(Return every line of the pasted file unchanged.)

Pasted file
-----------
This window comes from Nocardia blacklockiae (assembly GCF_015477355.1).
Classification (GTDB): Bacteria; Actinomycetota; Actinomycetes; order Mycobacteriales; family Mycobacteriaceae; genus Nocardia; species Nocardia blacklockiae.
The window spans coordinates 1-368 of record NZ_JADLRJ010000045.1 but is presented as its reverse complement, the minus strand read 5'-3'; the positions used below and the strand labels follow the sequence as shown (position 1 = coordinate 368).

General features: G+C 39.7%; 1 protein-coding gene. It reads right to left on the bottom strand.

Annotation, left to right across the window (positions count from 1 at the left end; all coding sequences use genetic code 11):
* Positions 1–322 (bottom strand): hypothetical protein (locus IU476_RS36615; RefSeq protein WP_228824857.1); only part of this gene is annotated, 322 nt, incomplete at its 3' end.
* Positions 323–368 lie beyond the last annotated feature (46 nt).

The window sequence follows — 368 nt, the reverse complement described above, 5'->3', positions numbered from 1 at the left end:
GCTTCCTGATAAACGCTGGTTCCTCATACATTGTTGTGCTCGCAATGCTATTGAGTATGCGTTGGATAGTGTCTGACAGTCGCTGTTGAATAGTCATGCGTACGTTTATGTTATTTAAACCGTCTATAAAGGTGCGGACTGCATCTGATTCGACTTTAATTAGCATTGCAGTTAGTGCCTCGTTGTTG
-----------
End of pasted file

This window comes from Nocardia blacklockiae (assembly GCF_015477355.1).
Classification (GTDB): Bacteria; Actinomycetota; Actinomycetes; order Mycobacteriales; family Mycobacteriaceae; genus Nocardia; species Nocardia blacklockiae.
The window spans coordinates 1-368 of record NZ_JADLRJ010000045.1 but is presented as its reverse complement, the minus strand read 5'-3'; the positions used below and the strand labels follow the sequence as shown (position 1 = coordinate 368).

General features: G+C 39.7%; 1 protein-coding gene. It reads right to left on the bottom strand.

Annotation, left to right across the window (positions count from 1 at the left end; all coding sequences use genetic code 11):
* Positions 1–322 (bottom strand): hypothetical protein (locus IU476_RS36615; RefSeq protein WP_228824857.1); only part of this gene is annotated, 322 nt, incomplete at its 3' end.
* Positions 323–368 lie beyond the last annotated feature (46 nt).

The window sequence follows — 368 nt, the reverse complement described above, 5'->3', positions numbered from 1 at the left end:
GCTTCCTGATAAACGCTGGTTCCTCATACATTGTTGTGCTCGCAATGCTATTGAGTATGCGTTGGATAGTGTCTGACAGTCGCTGTTGAATAGTCATGCGTACGTTTATGTTATTTAAACCGTCTATAAAGGTGCGGACTGCATCTGATTCGACTTTAATTAGCATTGCAGTTAGTGCCTCGTTGTTG